Props to Fallen Warrior Martinez for Refusing to Play the Excuse Game

Taj EubanksContributor IIJune 10, 2014

Trainer Freddie Roach talks with Sergio Martinez, of Argentina, after a WBC World Middleweight Title boxing match against Miguel Cotto, of Puerto Rico, Sunday, June 8, 2014, in New York.  Cotto won the fight. (AP Photo/Frank Franklin II)
Frank Franklin II/Associated Press

As glorious a sport as boxing is, one of the more unsavory (and unfortunately, ubiquitous) occurrences is the immediate creation of excuses by a vanquished competitor.  Most unsettling is the fact that the canned explanation often comes on the heels of the even more pervasive pre-fight declaration: "This was the best training camp I've ever had and I'm in the best shape of my life!"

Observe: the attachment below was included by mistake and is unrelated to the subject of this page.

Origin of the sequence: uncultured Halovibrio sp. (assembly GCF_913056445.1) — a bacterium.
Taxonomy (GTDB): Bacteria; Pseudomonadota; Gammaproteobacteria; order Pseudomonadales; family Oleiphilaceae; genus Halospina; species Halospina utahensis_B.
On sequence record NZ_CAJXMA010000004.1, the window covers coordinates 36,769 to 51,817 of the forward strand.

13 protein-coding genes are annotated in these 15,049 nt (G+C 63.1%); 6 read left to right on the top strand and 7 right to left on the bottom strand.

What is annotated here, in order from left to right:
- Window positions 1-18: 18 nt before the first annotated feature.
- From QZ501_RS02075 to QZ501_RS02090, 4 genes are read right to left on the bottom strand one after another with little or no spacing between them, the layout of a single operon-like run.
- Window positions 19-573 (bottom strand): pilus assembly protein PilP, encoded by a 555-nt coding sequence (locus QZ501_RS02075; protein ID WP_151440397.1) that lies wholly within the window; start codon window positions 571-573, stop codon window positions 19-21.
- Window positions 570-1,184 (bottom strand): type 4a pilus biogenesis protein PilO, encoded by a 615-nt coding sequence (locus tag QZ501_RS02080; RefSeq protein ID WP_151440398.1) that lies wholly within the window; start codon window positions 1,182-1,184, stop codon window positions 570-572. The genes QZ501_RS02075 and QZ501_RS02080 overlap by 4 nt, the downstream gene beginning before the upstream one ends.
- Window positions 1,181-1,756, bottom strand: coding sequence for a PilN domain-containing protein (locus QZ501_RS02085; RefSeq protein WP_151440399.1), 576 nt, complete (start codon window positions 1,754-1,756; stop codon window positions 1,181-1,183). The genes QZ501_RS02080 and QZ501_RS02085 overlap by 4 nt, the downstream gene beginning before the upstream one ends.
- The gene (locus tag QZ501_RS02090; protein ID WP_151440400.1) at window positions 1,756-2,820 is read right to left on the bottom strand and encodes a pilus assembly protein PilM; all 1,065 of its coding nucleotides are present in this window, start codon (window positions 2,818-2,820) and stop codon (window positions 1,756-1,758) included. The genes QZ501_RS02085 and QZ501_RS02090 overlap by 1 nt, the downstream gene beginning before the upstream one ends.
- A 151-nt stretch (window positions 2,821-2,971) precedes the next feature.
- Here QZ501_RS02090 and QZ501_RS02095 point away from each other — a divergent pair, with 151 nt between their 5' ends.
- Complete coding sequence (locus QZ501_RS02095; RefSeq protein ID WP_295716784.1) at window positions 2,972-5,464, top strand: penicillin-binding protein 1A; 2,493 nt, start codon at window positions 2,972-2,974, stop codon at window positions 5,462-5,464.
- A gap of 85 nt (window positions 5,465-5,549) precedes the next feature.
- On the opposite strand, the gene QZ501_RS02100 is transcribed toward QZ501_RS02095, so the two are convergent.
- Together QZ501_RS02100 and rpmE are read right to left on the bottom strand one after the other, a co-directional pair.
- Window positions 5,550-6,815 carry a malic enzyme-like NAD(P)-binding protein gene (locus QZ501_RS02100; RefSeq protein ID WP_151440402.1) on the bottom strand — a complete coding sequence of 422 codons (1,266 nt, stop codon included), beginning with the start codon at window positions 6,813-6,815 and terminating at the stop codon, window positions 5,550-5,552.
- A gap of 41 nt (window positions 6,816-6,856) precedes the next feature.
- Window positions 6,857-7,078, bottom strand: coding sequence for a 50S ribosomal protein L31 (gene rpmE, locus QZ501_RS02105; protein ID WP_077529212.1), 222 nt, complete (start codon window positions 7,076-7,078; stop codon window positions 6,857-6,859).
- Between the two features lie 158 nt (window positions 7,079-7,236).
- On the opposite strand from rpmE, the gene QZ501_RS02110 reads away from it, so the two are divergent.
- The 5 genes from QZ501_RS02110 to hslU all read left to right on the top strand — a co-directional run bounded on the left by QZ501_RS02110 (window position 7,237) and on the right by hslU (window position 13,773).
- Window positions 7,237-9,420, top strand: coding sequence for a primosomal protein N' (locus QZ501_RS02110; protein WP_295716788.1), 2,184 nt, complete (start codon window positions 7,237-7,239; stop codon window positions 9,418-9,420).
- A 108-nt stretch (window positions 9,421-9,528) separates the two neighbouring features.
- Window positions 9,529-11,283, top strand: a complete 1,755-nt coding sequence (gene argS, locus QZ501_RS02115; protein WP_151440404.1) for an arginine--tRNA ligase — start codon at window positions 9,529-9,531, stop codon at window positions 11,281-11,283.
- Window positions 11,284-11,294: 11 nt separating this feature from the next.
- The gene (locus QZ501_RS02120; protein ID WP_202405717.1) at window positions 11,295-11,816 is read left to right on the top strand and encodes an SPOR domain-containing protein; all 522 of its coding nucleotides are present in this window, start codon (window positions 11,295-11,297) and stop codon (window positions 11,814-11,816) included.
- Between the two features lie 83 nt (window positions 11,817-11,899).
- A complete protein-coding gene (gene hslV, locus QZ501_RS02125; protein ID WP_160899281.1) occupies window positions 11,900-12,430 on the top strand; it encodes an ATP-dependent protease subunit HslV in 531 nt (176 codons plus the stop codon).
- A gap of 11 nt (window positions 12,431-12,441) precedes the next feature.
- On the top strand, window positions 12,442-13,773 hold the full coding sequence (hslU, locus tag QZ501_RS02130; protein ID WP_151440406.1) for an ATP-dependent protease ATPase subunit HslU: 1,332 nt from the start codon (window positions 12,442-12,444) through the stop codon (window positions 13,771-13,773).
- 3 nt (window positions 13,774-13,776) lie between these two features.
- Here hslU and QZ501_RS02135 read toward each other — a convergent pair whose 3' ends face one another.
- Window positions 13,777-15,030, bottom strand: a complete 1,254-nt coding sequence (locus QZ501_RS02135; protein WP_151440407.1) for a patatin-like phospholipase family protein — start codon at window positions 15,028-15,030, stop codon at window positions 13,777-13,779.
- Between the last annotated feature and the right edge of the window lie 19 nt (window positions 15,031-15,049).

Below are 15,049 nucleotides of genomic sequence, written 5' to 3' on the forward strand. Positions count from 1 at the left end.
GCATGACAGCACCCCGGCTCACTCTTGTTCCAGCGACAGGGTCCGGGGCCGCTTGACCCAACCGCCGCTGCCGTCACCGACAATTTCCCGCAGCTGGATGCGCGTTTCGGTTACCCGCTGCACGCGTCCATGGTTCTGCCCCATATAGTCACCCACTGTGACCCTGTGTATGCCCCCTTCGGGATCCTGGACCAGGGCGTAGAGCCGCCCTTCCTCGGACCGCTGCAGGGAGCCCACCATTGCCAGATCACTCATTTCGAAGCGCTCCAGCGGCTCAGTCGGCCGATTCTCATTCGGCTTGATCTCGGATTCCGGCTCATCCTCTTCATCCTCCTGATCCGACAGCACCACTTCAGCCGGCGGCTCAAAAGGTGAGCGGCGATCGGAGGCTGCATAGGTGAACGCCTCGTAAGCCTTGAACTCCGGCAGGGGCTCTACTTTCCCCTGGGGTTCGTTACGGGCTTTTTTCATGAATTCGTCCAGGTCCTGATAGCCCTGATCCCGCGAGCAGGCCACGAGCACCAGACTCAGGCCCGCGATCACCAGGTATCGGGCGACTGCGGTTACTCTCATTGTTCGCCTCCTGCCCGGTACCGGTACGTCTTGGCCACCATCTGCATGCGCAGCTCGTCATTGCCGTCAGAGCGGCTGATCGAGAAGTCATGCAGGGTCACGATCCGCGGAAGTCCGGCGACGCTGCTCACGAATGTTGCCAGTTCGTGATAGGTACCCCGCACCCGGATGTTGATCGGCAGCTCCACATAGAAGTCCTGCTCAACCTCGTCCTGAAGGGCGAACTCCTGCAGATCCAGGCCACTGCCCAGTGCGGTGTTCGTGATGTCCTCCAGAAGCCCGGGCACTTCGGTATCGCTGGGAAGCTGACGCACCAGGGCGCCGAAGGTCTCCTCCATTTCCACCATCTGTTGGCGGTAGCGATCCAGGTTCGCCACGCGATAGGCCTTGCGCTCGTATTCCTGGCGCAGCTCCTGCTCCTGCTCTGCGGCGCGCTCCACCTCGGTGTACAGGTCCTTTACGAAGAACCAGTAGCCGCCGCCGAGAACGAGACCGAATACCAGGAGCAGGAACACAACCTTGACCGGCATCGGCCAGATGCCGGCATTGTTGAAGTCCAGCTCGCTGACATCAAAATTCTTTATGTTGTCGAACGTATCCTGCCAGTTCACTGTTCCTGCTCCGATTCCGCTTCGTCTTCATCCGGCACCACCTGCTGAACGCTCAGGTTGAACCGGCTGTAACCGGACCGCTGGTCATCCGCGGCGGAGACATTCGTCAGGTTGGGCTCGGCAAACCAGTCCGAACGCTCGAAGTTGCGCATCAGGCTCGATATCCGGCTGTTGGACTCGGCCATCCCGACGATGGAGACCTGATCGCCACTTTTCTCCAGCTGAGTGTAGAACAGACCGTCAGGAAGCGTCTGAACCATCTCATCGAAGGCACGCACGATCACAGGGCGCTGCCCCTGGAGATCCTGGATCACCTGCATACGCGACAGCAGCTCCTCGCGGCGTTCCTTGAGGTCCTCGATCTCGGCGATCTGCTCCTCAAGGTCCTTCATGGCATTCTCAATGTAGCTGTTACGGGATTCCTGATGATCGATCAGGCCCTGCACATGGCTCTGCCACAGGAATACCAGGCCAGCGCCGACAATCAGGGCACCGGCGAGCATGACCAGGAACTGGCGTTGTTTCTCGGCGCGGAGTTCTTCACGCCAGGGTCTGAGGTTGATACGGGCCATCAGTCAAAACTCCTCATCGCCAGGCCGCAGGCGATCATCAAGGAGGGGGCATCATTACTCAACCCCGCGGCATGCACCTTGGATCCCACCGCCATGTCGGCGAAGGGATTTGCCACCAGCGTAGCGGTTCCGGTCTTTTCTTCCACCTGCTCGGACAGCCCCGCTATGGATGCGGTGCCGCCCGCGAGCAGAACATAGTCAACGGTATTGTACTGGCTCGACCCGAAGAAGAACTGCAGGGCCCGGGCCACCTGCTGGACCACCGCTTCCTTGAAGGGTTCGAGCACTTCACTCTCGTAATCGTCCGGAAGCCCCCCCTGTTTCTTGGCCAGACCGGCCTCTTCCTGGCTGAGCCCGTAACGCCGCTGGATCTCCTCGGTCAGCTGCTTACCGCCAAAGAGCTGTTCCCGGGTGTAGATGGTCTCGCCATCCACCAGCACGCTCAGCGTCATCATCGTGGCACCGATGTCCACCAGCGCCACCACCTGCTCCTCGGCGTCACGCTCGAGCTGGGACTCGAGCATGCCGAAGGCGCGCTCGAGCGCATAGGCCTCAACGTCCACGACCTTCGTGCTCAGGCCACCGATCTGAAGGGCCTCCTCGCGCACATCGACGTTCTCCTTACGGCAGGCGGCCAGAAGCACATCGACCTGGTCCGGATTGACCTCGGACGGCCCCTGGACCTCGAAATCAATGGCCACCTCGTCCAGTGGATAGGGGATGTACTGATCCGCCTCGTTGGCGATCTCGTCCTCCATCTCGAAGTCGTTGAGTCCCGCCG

Such bravado evaporates quicker than morning dew in Miami once the defeated pugilist begins the post-fight interview, a litany of pre-fight issues suddenly remembered in startling detail, from training injuries to poor refereeing to dirty tactics by the victor.  None of these excuses, however, were uttered by Sergio Martinez after the shellacking he received on Saturday night. 

Instead, Martinez simply accepted his defeat like a man.  Though he didn't attend the post-fight press conference (instead going to the hospital for a precautionary examination), his promoter, Lou DiBella, had this to say: "He said that the first punch that knocked him down, he never recovered from the punch.  He had no excuses.  Not a knee, not a bad hand.  Nothing other than he got caught and didn't recover."

In defeat, Martinez defined what type of champion he was.  Boxing, a sport beloved for both its brutality and its grace (which co-exist with decreasing frequency these days), Sergio "Maravilla" Martinez is a shining example of botha man who can not only dish it, but can also take it.  Regardless of whether Saturday was his swan song or not, props are well-deserved.  Salud, Champ.